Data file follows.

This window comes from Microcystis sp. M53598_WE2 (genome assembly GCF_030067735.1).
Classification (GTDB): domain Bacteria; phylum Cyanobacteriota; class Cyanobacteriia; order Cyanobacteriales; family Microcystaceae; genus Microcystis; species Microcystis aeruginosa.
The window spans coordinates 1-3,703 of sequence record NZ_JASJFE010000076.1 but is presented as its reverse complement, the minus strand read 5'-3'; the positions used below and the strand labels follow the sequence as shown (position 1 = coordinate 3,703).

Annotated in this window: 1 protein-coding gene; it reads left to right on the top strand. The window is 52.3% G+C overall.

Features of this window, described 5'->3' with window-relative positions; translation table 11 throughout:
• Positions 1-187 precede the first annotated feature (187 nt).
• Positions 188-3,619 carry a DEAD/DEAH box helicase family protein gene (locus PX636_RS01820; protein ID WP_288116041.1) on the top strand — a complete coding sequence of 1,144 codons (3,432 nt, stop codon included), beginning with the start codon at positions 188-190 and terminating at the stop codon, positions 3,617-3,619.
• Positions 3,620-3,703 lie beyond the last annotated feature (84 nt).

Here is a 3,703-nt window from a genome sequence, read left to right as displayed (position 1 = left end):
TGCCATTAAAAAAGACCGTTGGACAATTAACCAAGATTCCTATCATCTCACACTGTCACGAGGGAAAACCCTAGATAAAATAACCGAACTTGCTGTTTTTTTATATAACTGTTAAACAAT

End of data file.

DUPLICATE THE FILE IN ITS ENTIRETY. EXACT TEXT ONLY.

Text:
This window comes from Microcystis sp. M53598_WE2 (genome assembly GCF_030067735.1).
Classification (GTDB): domain Bacteria; phylum Cyanobacteriota; class Cyanobacteriia; order Cyanobacteriales; family Microcystaceae; genus Microcystis; species Microcystis aeruginosa.
The window spans coordinates 1-3,703 of sequence record NZ_JASJFE010000076.1 but is presented as its reverse complement, the minus strand read 5'-3'; the positions used below and the strand labels follow the sequence as shown (position 1 = coordinate 3,703).

Annotated in this window: 1 protein-coding gene; it reads left to right on the top strand. The window is 52.3% G+C overall.

Features of this window, described 5'->3' with window-relative positions; translation table 11 throughout:
• Positions 1-187 precede the first annotated feature (187 nt).
• Positions 188-3,619 carry a DEAD/DEAH box helicase family protein gene (locus PX636_RS01820; protein ID WP_288116041.1) on the top strand — a complete coding sequence of 1,144 codons (3,432 nt, stop codon included), beginning with the start codon at positions 188-190 and terminating at the stop codon, positions 3,617-3,619.
• Positions 3,620-3,703 lie beyond the last annotated feature (84 nt).

Here is a 3,703-nt window from a genome sequence, read left to right as displayed (position 1 = left end):
TGCCATTAAAAAAGACCGTTGGACAATTAACCAAGATTCCTATCATCTCACACTGTCACGAGGGAAAACCCTAGATAAAATAACCGAACTTGCTGTTTTTTTATATAACTGTTAAACAAT